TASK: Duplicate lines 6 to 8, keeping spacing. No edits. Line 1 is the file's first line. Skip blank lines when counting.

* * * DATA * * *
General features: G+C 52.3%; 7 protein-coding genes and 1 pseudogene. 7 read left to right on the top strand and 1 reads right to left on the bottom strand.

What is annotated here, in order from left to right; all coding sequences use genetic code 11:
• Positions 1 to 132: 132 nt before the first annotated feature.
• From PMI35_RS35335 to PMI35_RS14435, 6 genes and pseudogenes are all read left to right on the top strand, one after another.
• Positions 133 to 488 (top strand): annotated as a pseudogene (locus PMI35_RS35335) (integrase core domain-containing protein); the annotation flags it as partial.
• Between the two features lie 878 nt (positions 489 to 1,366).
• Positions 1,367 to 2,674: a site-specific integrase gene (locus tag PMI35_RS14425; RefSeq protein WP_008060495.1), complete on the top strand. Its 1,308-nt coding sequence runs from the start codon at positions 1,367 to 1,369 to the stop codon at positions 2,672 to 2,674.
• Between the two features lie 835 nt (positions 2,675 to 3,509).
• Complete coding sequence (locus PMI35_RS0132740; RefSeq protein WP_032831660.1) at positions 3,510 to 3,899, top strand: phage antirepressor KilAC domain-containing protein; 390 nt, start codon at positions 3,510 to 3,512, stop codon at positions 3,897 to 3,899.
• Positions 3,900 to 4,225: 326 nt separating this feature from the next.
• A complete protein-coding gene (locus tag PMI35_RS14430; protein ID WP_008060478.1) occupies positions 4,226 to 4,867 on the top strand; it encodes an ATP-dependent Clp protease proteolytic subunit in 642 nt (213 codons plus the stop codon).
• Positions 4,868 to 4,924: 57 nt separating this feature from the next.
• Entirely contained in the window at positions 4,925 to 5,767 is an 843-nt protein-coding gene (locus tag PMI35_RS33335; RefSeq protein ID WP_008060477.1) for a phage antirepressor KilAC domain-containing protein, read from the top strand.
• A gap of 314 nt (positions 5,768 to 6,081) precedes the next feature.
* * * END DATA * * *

• Between the two features lie 878 nt (positions 489 to 1,366).
• Positions 1,367 to 2,674: a site-specific integrase gene (locus tag PMI35_RS14425; RefSeq protein WP_008060495.1), complete on the top strand. Its 1,308-nt coding sequence runs from the start codon at positions 1,367 to 1,369 to the stop codon at positions 2,672 to 2,674.
• Between the two features lie 835 nt (positions 2,675 to 3,509).